The processes of gamete production, fertilization, and
development follow an orderly sequence of events. Zygotes contain all the
information necessary for growth, development, and eventual reproduction of the
which is a fertilized egg consisting of one cell, will begin
rapidly by mitosis forming the early developing human
embryo. Fertilization and the initial stages of this mitotic cell division occur in the
oviduct. The early embryo
is migrates down the fallopian tube and completes most of its
development in the wall of the uterus.
Fertilization and Initial Development of the Embryo
is a combination of maternal and fetal tissue which allows for
exchange of materials with the fetus and mother.
Needed materials such as
food and oxygen diffuse through the placenta to the fetus, while
wastes from the
fetus diffuse to the mother. The umbilical cord
is a fetal structure containing
blood vessels which allows materials to be carried between the
fetus and placenta in both directions. The amniotic fluid
surrounds the fetus and helps to provide a
shock absorber to protect the fetus against mechanical injury in
the event the
mother is shaken or injured in some manner.
Fetal Development in the Uterus
The embryo will
eventually develop into a three cell layered
structure. This structure
is called a gastrula and will eventually differentiate
to form the specialized cells. Differentiation means that the cells will develop specific
jobs and develop into
specific tissues in the maturing organism. An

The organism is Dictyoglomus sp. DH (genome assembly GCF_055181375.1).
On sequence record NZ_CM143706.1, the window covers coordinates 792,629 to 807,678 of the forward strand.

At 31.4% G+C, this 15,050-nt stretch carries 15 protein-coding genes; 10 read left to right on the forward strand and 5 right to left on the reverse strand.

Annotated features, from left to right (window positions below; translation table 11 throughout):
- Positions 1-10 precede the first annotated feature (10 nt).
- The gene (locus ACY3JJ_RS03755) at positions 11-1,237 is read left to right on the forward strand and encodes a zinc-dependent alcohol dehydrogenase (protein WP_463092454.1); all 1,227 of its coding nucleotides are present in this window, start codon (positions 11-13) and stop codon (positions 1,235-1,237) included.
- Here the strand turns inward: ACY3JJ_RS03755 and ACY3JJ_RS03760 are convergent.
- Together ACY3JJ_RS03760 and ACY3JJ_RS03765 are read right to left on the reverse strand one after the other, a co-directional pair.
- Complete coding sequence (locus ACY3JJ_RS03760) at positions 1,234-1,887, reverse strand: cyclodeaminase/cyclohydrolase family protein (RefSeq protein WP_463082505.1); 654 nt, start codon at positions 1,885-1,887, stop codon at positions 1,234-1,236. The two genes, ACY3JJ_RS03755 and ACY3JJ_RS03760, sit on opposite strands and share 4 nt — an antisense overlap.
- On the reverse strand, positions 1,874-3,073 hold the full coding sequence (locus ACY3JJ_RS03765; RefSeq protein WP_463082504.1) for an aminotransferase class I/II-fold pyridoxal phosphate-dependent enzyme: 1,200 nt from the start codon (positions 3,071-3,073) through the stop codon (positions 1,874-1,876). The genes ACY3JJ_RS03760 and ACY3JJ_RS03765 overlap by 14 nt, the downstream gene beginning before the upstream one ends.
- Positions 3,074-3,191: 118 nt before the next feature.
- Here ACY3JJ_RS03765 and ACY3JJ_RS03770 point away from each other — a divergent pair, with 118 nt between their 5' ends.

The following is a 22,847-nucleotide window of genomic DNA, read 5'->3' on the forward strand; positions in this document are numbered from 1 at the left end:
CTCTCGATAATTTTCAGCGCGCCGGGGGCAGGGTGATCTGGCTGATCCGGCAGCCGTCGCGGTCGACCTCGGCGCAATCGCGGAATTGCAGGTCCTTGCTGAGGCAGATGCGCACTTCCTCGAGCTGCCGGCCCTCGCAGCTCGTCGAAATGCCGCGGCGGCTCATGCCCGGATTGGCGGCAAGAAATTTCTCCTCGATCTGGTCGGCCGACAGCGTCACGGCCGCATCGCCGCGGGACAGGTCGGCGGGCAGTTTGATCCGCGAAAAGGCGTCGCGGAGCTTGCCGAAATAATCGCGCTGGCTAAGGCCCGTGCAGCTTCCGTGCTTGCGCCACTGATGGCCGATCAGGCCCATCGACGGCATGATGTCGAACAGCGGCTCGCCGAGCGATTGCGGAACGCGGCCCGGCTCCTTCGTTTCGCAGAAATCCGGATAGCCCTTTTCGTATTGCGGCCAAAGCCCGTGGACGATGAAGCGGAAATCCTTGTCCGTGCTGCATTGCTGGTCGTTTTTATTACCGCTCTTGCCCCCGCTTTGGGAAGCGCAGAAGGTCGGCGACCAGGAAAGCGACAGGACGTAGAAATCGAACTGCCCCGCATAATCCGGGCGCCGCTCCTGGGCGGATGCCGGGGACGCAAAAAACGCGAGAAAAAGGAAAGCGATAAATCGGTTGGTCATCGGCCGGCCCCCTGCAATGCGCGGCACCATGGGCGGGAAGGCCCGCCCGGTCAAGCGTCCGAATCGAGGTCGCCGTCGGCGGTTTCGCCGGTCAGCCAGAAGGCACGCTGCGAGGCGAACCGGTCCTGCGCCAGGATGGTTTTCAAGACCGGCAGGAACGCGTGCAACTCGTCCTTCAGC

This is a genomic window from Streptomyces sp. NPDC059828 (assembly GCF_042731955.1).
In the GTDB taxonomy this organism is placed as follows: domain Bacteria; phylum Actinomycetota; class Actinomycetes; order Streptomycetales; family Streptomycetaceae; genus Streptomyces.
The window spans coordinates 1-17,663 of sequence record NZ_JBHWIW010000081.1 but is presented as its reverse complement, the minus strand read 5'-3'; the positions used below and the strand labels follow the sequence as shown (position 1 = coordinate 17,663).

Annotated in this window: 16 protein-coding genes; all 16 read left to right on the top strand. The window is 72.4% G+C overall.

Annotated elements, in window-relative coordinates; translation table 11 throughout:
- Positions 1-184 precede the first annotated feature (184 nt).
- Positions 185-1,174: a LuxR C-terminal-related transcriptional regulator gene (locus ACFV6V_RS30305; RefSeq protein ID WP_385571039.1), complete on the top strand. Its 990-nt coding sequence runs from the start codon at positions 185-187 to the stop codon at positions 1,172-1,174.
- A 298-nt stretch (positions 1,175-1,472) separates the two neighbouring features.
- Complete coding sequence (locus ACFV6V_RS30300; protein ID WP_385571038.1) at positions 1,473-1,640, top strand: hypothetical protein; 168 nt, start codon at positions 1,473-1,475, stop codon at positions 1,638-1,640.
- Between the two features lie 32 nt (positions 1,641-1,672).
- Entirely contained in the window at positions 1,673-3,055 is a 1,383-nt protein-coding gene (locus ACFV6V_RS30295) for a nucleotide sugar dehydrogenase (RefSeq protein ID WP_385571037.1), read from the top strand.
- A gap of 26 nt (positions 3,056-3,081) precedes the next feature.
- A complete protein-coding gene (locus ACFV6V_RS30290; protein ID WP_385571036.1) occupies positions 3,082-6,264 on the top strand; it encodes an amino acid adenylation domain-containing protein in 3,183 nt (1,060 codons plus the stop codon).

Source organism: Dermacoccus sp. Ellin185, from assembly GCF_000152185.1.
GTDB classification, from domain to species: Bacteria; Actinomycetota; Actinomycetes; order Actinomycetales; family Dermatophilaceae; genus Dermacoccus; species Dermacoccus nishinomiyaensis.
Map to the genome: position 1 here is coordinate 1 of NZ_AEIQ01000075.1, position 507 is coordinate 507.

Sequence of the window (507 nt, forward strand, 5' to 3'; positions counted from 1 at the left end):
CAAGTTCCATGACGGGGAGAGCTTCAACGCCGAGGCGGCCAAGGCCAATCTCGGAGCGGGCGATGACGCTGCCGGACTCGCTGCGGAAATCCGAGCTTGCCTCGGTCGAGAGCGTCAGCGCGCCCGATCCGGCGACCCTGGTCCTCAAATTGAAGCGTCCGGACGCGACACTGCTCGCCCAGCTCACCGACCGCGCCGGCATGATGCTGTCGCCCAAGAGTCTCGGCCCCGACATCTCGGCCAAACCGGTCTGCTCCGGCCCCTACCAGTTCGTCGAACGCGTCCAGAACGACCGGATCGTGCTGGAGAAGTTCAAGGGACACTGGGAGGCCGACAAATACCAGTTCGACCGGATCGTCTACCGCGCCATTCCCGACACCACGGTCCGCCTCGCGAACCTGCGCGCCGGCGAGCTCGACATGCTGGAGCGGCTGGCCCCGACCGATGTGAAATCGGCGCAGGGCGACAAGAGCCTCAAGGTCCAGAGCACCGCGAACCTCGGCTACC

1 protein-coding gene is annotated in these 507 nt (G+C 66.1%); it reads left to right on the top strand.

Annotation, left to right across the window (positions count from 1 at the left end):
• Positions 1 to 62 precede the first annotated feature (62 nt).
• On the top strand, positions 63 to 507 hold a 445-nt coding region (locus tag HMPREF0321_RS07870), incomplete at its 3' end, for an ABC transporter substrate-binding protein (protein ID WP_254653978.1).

example of this is that the outer
cell layer of the developing gastrula will develop into the
skin and nervous system
of a mature human organisms. Most multicellular animals
undergo a similar pattern
of development and differentiation.
Development is a highly regulated process After
this small cluster of cells called
the gastrula forms in humans, tissues begin to form.
humans, the embryonic development of essential organs occurs
in early stages of pregnancy.
During the first three months of human development, organs begin to form.
The human embryo is usually referred to as a fetus when human like
features become visible in its structure. All organs and body features are developed by the end of the
sixth month. During the last three months of pregnancy, organs and features develop
well enough to function
| Human Development at 6 weeks
||Human Development at 4 months
The embryo (or fetus) may encounter risks from faults in
its genes and from its mother's
exposure to environmental factors such as inadequate diet, use
of alcohol, tobacco, drugs, other toxins, or infections.
While the patterns of development discussed previously hold
true for humans, these developmental patterns vary between different plants and different animals.
Aging is a complex series of developmental changes
which occur with the passage of time. This
process is influenced by both heredity and the environment.
This process eventually leads to the
death of the organism.
Reproduction and development are subject to environmental
impact. Human development, birth,
and aging should be viewed as a predictable pattern of events.
Reproductive technology has medical, agricultural, and ecological applications.
In many instances, these technologies have progressed at a
faster rate than the ethical considerations resulting from
these technologies. Some of these techniques include
birth control methods used to block the process of
fertilization. Many technologies now exist to
enhance the process of fertilization and development in humans
and other organisms. Hormone
therapy can cause increased egg production. Surgery can
open blocked fallopian tubes in females and the vas deferens
in males. In vitro fertilization (test-tube babies) is a
widely used technique to aid infertile couples, allowing them
to have children where this otherwise would not be possible.
The in vitro